In Mac OS X an application can be extended by adding services. This feature can be used to add new functionality to GNS3.
GNS3 Services

The easiest way is doing that with the help of Automator. In the following a command line application will be integrated.

First open the Automator application and add a new service. Set “Service receives” to “no input” and the application to GNS3. Then drag “Run AppleScript” from the left into the workflow area.

Automator workflow

I’m using AppleScript, because it’s a fine glue language and it’s easy to create GUI dialogs with it. To integrate a command line application, we start it with “do shell script” and on error an alert box can be displayed.

A simple script, satisfying these requirements:

on run {input, parameters}

		do shell script "cd; PATH=/usr/local/bin:$PATH; " & "GNS3/scripts/close_project"
	on error errStr
		display alert "Close project" & return & return & errStr as critical giving up after 10
	end try

	return input
end run

The cd; PATH=/usr/local/bin:$PATH; part sets the current directory to your home directory and adds /usr/local/bin to the PATH. Then the script starts the application, in this case GNS3/scripts/close_project. If an error occurs, an alert box will show the error message.

Insert the script, then click the hammer symbol. The AppleScript will be parsed for syntax errors and reformatted. If everything goes well, save it and give it a descriptive name. This name will show up in the service menu. The file is stored in the Library/Services directory.

You can even add a shortcut to this service. Open <any application> / Services / Services Preferences, scroll down to the buttom of the list, where you should find the newly created service. Then click on the shortcut definition on the right of it (initially its “none”) and assign a shortcut.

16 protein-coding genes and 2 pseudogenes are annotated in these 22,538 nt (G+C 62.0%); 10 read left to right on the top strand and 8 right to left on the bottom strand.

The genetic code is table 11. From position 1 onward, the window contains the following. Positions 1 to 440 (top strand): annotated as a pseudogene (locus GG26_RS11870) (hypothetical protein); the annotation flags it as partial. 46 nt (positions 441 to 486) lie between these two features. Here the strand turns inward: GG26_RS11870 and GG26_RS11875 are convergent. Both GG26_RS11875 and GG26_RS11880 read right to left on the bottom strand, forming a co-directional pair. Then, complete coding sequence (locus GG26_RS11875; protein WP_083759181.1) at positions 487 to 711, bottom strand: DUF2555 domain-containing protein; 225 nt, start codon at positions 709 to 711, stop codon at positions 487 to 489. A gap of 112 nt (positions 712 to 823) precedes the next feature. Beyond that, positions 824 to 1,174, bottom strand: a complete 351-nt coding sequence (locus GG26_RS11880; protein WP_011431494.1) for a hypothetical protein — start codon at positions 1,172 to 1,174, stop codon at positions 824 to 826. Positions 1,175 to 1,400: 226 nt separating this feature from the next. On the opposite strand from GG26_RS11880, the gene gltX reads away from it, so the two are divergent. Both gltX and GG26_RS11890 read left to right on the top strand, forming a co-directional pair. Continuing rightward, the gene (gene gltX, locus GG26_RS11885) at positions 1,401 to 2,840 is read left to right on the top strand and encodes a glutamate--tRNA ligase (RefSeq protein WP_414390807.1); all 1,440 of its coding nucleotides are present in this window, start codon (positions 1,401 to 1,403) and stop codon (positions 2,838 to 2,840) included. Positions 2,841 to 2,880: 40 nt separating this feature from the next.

Well, that integrates a command line application. But now we actually need that application. Normally it’s the other way round. You have written an application, tested it and then want to integrate it.

My demo application closes an open project. It uses the GNS3 API to get a list of projects. If only one is open, it closes it. If started from the CLI, you can specify the project name as a parameter.

Here’s the application, save it and make it executable (chmod +x). It uses Python (that’s included in OS X), but it will run with Python 3 as well.

# close_project - close GNS3 project
# Usage: close_project [project]

import sys
import gns3api

def die(*msg_list):
    """ abort program with error message """
    error_msg = ' '.join(str(x) for x in msg_list)

# get command line parameter
if len(sys.argv) <= 1:
    proj_name = None
elif len(sys.argv) == 2:
    proj_name = sys.argv[1]
    die("Usage: close_project [project]")

# connect to GNS3 controller
    api = gns3api.GNS3Api()
except (Exception) as err:
    die("Can't connect to GNS3 controller:", err)

# search for the project
project = None
if proj_name is None:		# search for the only open project
    for proj in api.request('GET', '/v2/projects'):
        if proj['status'] == 'opened':
            if project is None:
                project = proj
                die("Multiple projects active, set project as first param")
    if project is None:
        die("No project is open")
else:				# search for proj_name
    for proj in api.request('GET', '/v2/projects'):
        if proj['name'] == proj_name:
            if proj['status'] != 'opened':
                die("Project '{}' not open".format(proj_name))
            project = proj
        die("Project '{}' not found".format(proj_name))

print("Closing {}...".format(project['name']))
api.request("POST", ("/v2/projects", project['project_id'], "close"))

But that results in another issue (I should have warned you, that this is advanced stuff):

I’m using a Python library to ease the access to the GNS3 API. I’ve created a very simple python module named gns3api, see You have to download and store it in the same directory as the python script.

Maarten van der Woord has created another python module, that interfaces to the GNS3 API: PyGNS3 ( I haven’t tried that, but it looks very promising. My demo program would need some adaptions to use this module, especially it requires Python 3 (what’s a good idea to install, anyway).